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Bedtime Stories With Nanay

Bedtime Stories With Nanay
a poem by Julianne Tenorio

Dear Asian Youth,

whether through repetitive nagging or simply checking grades regularly, students often vent about how their parents constantly urge them to do better when it comes to grades. as an asian american high school girl with immigrant parents from the philippines, it’s nothing new to me.

from a young age, my parents greatly prioritized my education, enrolling me in kumon when i was 5 years old and having me recite multiplication tables every night in kindergarten.

at the time, i was still young.

still an immature, budding plant, absorbing what i needed to grow

so i didn’t mind how much i was fed

all the knowledge that i was expected to retain in my tiny brain

and though i was young, i always thought to myself

this can’t be real life, i’m supposed to be playing with my friends at the park

but no, i blankly stare at my Kumon worksheets

problem after problem

page after page

packet after packet.

but when my mother, my nanay, would tuck me into bed

she would tell me fantasy stories and filipino parables

about young children transported to different dimensions

or a misbehaving little girl transformed into a pineapple

(yes, that is an actual filipino story)

my eyes fluttering shut as her soft words played like lullabies in my ears

no longer the girl who studied tirelessly to remember

what 9 times 7 was when she was awake

but rather, the girl who slept and dreamt from 9 to 7

and eventually my petals started to grow.

i entered new parts of my life, unlocked new chapters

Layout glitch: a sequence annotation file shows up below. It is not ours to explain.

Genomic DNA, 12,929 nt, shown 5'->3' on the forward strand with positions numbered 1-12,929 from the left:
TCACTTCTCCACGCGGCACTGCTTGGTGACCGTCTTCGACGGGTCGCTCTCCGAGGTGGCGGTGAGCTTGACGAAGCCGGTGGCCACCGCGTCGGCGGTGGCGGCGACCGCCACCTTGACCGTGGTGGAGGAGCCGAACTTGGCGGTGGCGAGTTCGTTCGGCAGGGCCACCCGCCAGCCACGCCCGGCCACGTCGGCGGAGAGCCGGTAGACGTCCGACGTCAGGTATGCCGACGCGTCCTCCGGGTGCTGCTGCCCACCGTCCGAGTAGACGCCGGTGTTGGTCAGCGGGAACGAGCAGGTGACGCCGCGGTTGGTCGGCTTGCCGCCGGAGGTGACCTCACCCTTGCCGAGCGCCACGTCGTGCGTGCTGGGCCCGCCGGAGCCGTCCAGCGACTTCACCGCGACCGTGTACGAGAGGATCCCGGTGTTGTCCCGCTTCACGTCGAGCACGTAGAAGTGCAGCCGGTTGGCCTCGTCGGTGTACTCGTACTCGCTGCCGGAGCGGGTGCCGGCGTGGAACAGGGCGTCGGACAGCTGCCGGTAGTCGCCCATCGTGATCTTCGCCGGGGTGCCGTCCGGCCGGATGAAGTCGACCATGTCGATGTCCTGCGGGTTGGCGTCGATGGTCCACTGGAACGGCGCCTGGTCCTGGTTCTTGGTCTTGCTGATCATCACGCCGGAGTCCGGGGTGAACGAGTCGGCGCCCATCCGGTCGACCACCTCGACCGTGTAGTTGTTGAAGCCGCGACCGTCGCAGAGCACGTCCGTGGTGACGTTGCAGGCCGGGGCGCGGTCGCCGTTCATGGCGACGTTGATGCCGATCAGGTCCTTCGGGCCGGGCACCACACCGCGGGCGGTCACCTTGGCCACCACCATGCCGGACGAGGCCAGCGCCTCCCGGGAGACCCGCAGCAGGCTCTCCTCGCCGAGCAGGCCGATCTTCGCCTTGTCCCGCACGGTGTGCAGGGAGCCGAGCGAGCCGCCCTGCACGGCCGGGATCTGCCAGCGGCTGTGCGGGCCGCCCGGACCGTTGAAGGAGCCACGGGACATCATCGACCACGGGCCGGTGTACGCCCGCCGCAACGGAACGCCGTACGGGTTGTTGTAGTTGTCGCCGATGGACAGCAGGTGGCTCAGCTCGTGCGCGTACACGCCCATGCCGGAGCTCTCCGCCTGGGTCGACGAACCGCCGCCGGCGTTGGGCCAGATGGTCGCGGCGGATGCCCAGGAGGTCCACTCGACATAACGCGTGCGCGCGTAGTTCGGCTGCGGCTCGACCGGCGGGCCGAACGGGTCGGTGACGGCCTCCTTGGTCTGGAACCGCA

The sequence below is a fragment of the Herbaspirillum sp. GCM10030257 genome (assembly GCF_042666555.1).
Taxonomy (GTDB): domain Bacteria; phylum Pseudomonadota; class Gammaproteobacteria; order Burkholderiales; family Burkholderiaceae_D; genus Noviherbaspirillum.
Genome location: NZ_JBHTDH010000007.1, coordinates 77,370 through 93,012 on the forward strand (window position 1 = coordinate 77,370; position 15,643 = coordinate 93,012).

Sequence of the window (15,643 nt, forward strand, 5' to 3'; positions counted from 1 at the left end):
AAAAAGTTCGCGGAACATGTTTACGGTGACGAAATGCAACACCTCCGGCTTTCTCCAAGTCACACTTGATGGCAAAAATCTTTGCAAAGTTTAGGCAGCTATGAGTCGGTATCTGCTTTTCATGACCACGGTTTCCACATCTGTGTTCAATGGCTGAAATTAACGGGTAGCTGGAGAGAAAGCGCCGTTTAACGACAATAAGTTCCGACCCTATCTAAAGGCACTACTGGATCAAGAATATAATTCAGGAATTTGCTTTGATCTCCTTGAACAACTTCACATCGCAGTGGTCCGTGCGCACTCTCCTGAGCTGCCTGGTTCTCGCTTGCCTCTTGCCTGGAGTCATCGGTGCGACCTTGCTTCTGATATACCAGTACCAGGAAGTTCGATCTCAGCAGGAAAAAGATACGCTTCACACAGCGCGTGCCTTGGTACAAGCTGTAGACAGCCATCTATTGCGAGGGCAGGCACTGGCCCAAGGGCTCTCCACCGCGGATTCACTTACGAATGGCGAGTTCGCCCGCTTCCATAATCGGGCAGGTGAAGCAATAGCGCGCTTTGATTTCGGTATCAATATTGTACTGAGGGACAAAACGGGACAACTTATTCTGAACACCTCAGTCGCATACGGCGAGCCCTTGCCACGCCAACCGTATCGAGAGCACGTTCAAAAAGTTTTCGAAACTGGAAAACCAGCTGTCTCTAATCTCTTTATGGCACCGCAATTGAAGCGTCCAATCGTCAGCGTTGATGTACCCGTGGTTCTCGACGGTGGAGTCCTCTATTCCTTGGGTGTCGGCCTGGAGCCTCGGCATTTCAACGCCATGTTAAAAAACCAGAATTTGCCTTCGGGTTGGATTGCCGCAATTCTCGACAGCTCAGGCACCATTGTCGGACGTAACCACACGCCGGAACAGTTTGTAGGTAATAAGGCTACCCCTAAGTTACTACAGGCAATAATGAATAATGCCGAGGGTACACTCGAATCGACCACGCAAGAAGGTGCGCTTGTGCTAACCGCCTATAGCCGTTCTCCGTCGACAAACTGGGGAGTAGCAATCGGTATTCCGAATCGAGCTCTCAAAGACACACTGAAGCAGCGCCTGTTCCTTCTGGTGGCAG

my height was increasing, but so was the pressure

more and more conversations about my future

equates to

more and more pages and pages of reading

more and more days and nights of research

i often doubted my potential, and though i know this is a feeling that many share, it's hard to believe in the moment that you aren’t alone.

you’re overwhelmed




now i come home from school

backpack filled to the brim with papers and books

i sit at my desk, tirelessly writing, reading, typing

until i hear the distinct


of my door opening

nanay’s home!

i put my pencil down, halt the movement of my fingers

and rush downstairs to say hi, my lively eyes meeting her tired ones

yet she always manages to crack a smile.

i bring down my homework, as she asks me what i’m doing. i tell her, and she says

“You better have an A+ in that class!” she says sternly.

i let out an exasperated laugh, but sigh inside, because it is those words that continuously push me to do my best.

because sometimes she will be the only motivation i’ll have

because i can’t imagine the look on her face when i come home with a grade that isn’t an “A”

because i bite my tongue when i try to ask her for help, terrified of how she might react

because i’m expected to know everything even though

i know nothing.

the syllables play like a crystal clear recording in my mind

sometimes it can be a little much,

as much as i am aware she means well.

all the sleepless nights i would spend cramming and cramming

just to pass one test

bedtime was no longer what i remembered it to be

where i could forget about 9s and 7s as i fell asleep

my priorities changed, my schedule rearranged

until the idea of bedtime was buried deep inside my brain

forgotten and lost in the abyss of unfinished assignments

but i am put at ease once my mom begins to ramble on about her day at work

and the same feeling of nostalgia comes over me as her consistent tone

reminds me of the pale pink floral blankets i cuddled as a child

reminding me to





people my age probably think they’re too old for bedtime stories

i don’t blame them.

time moves too fast for such trivial things, right?

but i find it important to note that the best of these tales

don’t always come from storybooks, novels or picture books

so i breathe and rest my head

as my daily blooms cease to occur

no need to absorb, no need to work

dozing off into a dream

- Julianne Tenorio

Cover photo source: Kelley McMorris

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